The US Postal Service tripled its losses in 2012, bleeding $15.9 billion as the state-owned enterprise faces tough competition and what it calls onerous and unfair retirement funding requirements.
The US mail said its losses rocketed in the year to September 30 from a $5.1 billion loss last year, with more than $11 billion sucked off to pre-fund health benefits for service retirees long into the future.
As it has over recent years, USPS issued a call for new legislation easing the pressure on it from retirement benefit funding obligations and allowing it more flexibility on delivery times, product range and pricing.
The country's main mail operation said that unlike any other agency or business, it is required to pre-fund far into the future health care obligations for future retirees.
"It's critical that Congress do its part and pass comprehensive legislation before they adjourn this year to move the Postal Service further down the path toward financial health," said Postmaster General and USPS chief executive Patrick Donahoe.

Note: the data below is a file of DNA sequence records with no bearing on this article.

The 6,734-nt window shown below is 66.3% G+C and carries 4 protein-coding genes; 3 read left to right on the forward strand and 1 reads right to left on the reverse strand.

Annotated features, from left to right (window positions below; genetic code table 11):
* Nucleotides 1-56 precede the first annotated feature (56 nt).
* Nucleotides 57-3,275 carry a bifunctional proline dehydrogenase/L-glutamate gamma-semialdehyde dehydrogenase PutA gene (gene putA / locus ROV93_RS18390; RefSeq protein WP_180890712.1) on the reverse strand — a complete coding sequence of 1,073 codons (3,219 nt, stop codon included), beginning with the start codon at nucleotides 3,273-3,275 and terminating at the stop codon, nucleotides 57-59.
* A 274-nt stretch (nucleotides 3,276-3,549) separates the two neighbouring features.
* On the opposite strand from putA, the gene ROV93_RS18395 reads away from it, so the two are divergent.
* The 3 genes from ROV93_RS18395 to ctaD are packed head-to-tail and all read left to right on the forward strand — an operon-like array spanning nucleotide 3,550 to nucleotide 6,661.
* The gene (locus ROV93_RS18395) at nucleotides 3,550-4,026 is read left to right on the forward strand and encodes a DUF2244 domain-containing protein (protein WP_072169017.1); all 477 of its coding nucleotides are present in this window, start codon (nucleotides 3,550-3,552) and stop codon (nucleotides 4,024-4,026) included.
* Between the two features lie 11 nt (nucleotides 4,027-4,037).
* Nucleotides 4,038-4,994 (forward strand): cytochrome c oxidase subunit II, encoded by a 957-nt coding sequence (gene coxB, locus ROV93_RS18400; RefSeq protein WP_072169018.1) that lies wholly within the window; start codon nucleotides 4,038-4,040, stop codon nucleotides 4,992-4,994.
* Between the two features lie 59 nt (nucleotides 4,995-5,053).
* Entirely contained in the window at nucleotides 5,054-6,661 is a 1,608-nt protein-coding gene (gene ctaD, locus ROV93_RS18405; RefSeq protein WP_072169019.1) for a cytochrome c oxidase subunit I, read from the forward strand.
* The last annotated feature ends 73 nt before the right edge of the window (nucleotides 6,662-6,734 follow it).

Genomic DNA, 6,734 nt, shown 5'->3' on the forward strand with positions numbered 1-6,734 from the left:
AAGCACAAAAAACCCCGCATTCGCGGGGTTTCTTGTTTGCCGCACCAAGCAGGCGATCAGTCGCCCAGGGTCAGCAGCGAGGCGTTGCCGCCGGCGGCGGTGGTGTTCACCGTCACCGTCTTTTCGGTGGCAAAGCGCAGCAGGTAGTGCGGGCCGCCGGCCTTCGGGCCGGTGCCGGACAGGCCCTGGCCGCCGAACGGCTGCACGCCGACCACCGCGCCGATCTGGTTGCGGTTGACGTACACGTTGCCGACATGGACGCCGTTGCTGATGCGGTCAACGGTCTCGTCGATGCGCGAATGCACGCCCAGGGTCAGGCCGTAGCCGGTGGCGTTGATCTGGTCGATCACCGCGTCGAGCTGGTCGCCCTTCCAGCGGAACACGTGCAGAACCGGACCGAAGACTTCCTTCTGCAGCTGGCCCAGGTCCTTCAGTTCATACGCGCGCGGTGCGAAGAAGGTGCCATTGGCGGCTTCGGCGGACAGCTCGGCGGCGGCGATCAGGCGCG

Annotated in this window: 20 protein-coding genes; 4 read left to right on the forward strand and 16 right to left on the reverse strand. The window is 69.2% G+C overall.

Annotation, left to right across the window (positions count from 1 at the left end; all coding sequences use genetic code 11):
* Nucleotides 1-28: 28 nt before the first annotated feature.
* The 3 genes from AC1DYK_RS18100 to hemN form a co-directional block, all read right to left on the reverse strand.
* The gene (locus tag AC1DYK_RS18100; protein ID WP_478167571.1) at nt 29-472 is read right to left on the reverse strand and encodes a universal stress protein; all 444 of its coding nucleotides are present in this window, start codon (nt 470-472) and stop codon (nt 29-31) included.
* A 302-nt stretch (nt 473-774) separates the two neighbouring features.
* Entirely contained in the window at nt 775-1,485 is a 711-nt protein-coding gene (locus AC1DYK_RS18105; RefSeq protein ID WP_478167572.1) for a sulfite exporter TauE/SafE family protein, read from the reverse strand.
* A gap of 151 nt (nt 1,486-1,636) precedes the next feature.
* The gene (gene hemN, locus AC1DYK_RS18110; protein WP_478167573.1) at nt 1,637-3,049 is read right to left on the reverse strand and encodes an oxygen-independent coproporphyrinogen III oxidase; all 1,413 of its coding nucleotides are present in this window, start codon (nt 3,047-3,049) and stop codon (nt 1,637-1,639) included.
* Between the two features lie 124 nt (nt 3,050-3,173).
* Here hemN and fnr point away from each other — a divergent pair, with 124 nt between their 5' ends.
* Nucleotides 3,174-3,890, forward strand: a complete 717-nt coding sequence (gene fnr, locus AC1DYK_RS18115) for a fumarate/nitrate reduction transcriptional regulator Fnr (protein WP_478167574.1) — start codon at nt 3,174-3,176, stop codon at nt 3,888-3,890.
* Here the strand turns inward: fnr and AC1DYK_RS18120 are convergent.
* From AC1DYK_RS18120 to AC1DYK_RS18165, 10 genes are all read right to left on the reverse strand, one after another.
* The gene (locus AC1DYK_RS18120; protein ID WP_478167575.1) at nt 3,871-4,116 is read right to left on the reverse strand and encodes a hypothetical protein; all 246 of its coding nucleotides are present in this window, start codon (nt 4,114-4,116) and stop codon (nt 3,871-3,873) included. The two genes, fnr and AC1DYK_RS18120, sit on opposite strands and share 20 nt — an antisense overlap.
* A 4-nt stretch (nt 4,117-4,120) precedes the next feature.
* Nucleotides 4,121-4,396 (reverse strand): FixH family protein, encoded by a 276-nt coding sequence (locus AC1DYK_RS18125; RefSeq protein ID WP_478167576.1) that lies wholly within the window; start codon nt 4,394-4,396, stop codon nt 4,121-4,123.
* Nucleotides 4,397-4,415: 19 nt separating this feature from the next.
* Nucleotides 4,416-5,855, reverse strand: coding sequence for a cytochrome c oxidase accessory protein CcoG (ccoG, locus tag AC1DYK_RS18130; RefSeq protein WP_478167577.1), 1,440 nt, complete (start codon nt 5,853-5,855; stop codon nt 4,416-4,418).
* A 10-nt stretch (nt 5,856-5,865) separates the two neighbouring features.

Fighting back the challenge of agile competition from Fedex and UPS in the more lucrative parcel delivery business, USPS said its package operations brought in 8.7 percent more revenue to hit $11.6 billion.
But overall mail volume continued to shrink, by 5.1 percent, and operating revenues fell nearly one percent, to $65.2 billion.
USPS claimed that its operating losses fell due in part to improved productivity, largely from a 2.3 percent cut in work hours.
Chief financial officer Joseph Corbett said that despite having hit its debt limit, USPS continues to meet its delivery obligations and pay suppliers on time.
"Our liquidity continues to be a major concern and underscores the need for passage of legislation that gives the Postal Service a more flexible business model to improve its cash flow," said Corbett.
The call came as US political leaders head into tough talks aimed at slashing government spending.